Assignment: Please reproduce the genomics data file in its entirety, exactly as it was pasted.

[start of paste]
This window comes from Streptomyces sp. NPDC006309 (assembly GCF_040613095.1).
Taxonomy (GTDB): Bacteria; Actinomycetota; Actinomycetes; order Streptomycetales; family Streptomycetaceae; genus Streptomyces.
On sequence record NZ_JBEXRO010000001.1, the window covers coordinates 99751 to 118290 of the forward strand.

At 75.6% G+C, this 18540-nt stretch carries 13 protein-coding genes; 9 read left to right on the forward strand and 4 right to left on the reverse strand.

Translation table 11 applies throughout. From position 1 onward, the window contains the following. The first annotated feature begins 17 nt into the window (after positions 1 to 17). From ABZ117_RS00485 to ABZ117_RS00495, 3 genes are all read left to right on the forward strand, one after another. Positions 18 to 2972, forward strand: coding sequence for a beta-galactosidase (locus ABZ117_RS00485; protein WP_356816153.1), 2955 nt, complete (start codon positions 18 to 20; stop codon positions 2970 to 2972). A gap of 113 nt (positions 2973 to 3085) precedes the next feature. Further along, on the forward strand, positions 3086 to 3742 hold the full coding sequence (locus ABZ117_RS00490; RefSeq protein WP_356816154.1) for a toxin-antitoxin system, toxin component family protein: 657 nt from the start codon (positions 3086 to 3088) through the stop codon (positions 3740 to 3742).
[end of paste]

This window comes from Streptomyces sp. NPDC006309 (assembly GCF_040613095.1).
Taxonomy (GTDB): Bacteria; Actinomycetota; Actinomycetes; order Streptomycetales; family Streptomycetaceae; genus Streptomyces.
On sequence record NZ_JBEXRO010000001.1, the window covers coordinates 99751 to 118290 of the forward strand.

At 75.6% G+C, this 18540-nt stretch carries 13 protein-coding genes; 9 read left to right on the forward strand and 4 right to left on the reverse strand.

Translation table 11 applies throughout. From position 1 onward, the window contains the following. The first annotated feature begins 17 nt into the window (after positions 1 to 17). From ABZ117_RS00485 to ABZ117_RS00495, 3 genes are all read left to right on the forward strand, one after another. Positions 18 to 2972, forward strand: coding sequence for a beta-galactosidase (locus ABZ117_RS00485; protein WP_356816153.1), 2955 nt, complete (start codon positions 18 to 20; stop codon positions 2970 to 2972). A gap of 113 nt (positions 2973 to 3085) precedes the next feature. Further along, on the forward strand, positions 3086 to 3742 hold the full coding sequence (locus ABZ117_RS00490; RefSeq protein WP_356816154.1) for a toxin-antitoxin system, toxin component family protein: 657 nt from the start codon (positions 3086 to 3088) through the stop codon (positions 3740 to 3742).